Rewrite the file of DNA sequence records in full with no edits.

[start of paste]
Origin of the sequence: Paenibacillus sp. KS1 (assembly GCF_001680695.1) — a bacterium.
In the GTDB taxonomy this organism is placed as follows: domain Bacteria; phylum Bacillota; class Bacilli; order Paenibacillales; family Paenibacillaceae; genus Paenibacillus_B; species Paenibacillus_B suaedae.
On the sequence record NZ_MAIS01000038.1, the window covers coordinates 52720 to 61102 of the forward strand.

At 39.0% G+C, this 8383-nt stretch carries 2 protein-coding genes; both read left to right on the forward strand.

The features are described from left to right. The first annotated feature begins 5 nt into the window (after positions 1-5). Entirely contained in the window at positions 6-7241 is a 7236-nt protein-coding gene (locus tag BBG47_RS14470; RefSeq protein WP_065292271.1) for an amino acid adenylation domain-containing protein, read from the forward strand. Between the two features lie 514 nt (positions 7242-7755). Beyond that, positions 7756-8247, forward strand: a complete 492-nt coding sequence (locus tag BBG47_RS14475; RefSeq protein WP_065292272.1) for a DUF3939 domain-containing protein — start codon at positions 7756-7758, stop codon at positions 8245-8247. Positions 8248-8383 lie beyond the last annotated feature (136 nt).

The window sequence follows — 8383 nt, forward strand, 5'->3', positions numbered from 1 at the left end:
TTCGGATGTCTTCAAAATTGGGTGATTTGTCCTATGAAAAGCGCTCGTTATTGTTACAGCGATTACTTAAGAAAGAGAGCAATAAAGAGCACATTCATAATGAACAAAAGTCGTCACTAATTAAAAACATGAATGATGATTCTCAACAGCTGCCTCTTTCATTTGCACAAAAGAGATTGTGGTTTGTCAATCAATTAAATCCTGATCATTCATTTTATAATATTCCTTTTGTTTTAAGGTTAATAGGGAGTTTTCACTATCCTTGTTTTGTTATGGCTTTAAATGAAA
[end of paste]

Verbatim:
Origin of the sequence: Paenibacillus sp. KS1 (assembly GCF_001680695.1) — a bacterium.
In the GTDB taxonomy this organism is placed as follows: domain Bacteria; phylum Bacillota; class Bacilli; order Paenibacillales; family Paenibacillaceae; genus Paenibacillus_B; species Paenibacillus_B suaedae.
On the sequence record NZ_MAIS01000038.1, the window covers coordinates 52720 to 61102 of the forward strand.

At 39.0% G+C, this 8383-nt stretch carries 2 protein-coding genes; both read left to right on the forward strand.

The features are described from left to right. The first annotated feature begins 5 nt into the window (after positions 1-5). Entirely contained in the window at positions 6-7241 is a 7236-nt protein-coding gene (locus tag BBG47_RS14470; RefSeq protein WP_065292271.1) for an amino acid adenylation domain-containing protein, read from the forward strand. Between the two features lie 514 nt (positions 7242-7755). Beyond that, positions 7756-8247, forward strand: a complete 492-nt coding sequence (locus tag BBG47_RS14475; RefSeq protein WP_065292272.1) for a DUF3939 domain-containing protein — start codon at positions 7756-7758, stop codon at positions 8245-8247. Positions 8248-8383 lie beyond the last annotated feature (136 nt).

The window sequence follows — 8383 nt, forward strand, 5'->3', positions numbered from 1 at the left end:
TTCGGATGTCTTCAAAATTGGGTGATTTGTCCTATGAAAAGCGCTCGTTATTGTTACAGCGATTACTTAAGAAAGAGAGCAATAAAGAGCACATTCATAATGAACAAAAGTCGTCACTAATTAAAAACATGAATGATGATTCTCAACAGCTGCCTCTTTCATTTGCACAAAAGAGATTGTGGTTTGTCAATCAATTAAATCCTGATCATTCATTTTATAATATTCCTTTTGTTTTAAGGTTAATAGGGAGTTTTCACTATCCTTGTTTTGTTATGGCTTTAAATGAAA